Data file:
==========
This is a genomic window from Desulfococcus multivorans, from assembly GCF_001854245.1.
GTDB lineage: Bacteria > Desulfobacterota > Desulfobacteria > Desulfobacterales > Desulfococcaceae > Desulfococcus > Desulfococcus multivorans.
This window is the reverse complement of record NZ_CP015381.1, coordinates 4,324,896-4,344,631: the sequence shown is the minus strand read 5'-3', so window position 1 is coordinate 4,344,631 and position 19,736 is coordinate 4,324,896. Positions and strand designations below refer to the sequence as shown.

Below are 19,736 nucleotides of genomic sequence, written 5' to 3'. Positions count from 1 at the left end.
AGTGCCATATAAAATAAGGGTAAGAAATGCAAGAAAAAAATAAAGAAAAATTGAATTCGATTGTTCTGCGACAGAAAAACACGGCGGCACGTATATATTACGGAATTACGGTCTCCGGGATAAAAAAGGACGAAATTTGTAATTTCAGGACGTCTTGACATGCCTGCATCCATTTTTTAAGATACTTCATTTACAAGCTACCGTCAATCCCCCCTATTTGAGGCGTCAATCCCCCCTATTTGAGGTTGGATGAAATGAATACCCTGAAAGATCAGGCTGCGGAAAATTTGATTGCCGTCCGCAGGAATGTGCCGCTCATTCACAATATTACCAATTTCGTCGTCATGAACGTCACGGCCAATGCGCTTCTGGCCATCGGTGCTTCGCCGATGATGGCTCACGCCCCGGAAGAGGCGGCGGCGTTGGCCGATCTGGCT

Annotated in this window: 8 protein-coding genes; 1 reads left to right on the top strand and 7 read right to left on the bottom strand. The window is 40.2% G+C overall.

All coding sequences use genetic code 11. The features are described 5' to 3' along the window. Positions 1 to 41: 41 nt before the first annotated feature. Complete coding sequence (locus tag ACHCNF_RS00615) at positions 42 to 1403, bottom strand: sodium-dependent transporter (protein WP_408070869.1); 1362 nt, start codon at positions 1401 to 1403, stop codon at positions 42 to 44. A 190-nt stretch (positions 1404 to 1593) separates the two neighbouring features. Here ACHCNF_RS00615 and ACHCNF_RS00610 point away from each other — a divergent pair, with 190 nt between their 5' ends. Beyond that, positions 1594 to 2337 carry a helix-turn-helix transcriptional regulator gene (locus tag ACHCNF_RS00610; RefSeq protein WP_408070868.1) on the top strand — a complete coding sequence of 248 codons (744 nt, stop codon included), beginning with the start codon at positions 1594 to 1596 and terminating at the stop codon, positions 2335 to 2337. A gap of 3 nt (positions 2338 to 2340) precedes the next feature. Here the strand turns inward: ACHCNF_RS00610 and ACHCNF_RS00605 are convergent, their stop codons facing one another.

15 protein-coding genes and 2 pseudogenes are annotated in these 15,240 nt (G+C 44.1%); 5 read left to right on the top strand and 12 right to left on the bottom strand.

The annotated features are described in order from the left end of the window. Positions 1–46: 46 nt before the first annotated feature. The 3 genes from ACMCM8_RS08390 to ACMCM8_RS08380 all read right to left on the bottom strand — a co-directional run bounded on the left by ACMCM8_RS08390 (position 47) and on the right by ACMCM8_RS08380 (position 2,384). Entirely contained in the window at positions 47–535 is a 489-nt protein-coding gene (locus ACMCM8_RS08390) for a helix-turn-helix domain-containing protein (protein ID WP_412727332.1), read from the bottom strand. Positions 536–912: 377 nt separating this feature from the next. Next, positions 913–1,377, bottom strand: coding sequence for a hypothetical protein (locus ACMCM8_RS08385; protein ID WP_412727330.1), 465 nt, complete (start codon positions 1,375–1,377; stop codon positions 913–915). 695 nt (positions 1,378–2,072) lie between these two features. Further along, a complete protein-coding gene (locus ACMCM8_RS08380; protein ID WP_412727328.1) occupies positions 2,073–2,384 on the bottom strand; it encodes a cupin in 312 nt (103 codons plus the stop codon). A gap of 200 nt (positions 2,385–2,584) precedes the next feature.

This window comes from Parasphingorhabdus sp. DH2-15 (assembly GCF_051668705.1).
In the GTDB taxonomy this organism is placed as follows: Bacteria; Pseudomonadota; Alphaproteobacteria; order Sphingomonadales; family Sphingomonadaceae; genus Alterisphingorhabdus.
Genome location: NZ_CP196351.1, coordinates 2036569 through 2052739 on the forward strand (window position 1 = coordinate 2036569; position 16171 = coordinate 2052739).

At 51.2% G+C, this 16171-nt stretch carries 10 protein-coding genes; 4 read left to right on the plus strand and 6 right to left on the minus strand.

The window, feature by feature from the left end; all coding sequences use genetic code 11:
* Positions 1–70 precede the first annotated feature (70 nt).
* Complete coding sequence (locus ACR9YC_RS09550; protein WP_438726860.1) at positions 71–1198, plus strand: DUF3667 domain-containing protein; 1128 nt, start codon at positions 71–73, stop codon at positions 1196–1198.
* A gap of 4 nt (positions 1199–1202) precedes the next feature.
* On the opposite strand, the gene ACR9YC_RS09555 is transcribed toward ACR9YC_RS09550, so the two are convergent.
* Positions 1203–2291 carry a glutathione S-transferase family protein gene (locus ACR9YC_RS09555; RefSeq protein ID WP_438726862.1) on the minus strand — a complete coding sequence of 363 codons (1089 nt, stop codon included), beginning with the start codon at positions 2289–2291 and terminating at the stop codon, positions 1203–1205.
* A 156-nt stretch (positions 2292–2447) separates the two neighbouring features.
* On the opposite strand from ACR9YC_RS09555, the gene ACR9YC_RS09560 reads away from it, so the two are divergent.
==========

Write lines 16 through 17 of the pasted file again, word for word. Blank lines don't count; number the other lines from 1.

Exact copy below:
* Complete coding sequence (locus ACR9YC_RS09550; protein WP_438726860.1) at positions 71–1198, plus strand: DUF3667 domain-containing protein; 1128 nt, start codon at positions 71–73, stop codon at positions 1196–1198.
* A gap of 4 nt (positions 1199–1202) precedes the next feature.